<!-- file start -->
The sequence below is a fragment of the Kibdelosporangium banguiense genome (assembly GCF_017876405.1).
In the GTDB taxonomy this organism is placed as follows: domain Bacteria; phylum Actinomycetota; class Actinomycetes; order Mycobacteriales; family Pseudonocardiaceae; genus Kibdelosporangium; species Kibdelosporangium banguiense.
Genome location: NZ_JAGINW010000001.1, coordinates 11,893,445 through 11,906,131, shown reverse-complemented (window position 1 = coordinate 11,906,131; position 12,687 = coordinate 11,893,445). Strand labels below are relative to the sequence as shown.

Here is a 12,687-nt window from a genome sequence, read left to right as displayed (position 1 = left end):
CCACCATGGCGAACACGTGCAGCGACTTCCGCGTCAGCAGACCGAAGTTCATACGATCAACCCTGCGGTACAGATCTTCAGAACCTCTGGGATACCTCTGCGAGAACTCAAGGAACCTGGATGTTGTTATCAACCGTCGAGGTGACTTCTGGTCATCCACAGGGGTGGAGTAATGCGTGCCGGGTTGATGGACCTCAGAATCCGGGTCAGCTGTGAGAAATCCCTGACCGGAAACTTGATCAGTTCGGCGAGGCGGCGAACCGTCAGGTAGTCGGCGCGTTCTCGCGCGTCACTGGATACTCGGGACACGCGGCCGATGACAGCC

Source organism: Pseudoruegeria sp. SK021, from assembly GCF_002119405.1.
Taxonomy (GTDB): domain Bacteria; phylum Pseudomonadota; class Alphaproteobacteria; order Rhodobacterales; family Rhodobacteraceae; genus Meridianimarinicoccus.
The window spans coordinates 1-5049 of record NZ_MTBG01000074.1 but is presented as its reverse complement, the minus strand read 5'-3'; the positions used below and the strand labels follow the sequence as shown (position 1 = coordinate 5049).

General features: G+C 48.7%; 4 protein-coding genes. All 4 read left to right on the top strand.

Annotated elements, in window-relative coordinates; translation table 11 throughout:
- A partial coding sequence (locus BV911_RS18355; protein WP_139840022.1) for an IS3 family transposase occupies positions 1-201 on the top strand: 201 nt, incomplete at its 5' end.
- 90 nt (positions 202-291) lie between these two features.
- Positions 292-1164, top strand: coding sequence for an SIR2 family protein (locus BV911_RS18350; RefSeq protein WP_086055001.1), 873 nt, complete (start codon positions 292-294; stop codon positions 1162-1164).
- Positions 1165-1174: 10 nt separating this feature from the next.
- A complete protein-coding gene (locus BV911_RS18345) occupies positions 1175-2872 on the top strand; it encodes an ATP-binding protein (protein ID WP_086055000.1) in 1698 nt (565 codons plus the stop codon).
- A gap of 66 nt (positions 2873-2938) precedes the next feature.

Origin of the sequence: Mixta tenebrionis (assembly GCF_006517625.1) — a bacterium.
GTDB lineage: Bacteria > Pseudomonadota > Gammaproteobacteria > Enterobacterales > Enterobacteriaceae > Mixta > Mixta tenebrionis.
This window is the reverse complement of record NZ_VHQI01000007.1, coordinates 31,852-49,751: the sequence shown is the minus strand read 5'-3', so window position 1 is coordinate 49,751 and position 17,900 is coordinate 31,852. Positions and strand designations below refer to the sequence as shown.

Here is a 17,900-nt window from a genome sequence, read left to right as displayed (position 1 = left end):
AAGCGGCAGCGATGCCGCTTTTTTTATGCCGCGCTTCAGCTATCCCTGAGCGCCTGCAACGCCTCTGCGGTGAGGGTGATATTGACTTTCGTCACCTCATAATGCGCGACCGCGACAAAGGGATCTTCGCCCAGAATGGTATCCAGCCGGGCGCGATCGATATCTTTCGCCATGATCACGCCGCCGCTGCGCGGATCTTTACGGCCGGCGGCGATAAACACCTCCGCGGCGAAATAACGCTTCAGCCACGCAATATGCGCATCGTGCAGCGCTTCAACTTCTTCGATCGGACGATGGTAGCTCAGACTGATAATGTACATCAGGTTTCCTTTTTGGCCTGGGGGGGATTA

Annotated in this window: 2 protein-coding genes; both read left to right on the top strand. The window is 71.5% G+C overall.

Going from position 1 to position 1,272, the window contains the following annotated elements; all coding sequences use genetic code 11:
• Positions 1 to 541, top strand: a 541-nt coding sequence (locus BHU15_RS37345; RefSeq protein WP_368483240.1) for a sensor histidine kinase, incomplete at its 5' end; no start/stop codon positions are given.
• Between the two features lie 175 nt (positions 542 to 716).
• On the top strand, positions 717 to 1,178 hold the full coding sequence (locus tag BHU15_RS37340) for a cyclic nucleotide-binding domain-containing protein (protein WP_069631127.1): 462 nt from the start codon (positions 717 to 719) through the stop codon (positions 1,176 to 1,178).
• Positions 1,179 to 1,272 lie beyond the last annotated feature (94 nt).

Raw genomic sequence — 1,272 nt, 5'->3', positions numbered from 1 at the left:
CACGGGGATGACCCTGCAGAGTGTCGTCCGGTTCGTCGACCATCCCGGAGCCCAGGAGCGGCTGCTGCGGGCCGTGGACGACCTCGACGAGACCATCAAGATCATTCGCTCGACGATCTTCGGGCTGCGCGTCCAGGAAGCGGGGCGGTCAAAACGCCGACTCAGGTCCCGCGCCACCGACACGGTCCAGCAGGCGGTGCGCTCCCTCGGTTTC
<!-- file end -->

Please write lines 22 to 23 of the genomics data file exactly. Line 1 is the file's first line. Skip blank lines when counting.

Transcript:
Annotated in this window: 2 protein-coding genes; both read left to right on the top strand. The window is 71.5% G+C overall.

Going from position 1 to position 1,272, the window contains the following annotated elements; all coding sequences use genetic code 11: